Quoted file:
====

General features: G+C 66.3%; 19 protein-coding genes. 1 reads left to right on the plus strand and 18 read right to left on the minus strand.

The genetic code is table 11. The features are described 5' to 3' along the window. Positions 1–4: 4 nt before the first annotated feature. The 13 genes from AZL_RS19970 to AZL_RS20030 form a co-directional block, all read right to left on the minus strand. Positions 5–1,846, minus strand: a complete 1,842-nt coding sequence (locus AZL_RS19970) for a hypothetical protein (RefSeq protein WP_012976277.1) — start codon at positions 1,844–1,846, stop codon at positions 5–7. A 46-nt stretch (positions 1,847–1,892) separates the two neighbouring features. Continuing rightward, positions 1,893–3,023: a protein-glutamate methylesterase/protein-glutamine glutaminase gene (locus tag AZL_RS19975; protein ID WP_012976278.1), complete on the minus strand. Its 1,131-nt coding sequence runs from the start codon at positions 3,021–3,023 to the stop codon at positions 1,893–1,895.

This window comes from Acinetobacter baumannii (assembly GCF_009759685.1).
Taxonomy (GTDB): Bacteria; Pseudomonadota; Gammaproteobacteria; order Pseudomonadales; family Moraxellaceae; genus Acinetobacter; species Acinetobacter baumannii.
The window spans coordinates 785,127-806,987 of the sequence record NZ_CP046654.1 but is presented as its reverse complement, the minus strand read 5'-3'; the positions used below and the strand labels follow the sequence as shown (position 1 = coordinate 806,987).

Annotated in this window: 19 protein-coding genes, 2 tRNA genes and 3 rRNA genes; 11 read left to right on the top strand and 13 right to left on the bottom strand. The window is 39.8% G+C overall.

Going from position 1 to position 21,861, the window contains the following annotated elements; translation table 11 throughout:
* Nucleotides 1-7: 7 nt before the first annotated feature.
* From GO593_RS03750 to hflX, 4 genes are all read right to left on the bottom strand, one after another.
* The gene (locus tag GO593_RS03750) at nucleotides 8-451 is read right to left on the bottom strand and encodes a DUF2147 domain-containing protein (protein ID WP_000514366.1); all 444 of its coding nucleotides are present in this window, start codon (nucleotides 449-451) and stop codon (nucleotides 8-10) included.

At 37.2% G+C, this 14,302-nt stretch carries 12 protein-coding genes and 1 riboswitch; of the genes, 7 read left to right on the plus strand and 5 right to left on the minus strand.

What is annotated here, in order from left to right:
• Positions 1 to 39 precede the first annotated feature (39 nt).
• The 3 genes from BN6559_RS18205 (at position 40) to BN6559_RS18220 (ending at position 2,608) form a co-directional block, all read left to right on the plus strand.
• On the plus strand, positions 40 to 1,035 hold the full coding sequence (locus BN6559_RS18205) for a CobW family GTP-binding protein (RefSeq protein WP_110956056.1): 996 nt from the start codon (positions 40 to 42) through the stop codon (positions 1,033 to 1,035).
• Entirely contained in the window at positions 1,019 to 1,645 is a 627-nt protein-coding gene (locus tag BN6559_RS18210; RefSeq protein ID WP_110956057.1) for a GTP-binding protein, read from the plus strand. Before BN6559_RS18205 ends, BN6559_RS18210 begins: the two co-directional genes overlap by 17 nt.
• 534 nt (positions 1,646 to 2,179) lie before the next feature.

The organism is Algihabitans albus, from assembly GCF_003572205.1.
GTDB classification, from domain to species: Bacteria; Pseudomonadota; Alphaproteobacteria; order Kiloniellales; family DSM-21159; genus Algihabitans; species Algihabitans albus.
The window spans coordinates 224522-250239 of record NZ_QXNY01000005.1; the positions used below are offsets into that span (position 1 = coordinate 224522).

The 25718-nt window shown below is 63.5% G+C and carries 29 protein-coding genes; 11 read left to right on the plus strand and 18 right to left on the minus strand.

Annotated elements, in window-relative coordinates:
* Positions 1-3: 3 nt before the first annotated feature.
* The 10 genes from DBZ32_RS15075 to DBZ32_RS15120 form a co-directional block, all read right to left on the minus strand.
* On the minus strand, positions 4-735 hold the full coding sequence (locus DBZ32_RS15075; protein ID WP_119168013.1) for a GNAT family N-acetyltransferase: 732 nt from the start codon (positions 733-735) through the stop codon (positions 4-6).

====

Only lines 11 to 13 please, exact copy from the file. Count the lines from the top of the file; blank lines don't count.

At 37.2% G+C, this 14,302-nt stretch carries 12 protein-coding genes and 1 riboswitch; of the genes, 7 read left to right on the plus strand and 5 right to left on the minus strand.

What is annotated here, in order from left to right:
• Positions 1 to 39 precede the first annotated feature (39 nt).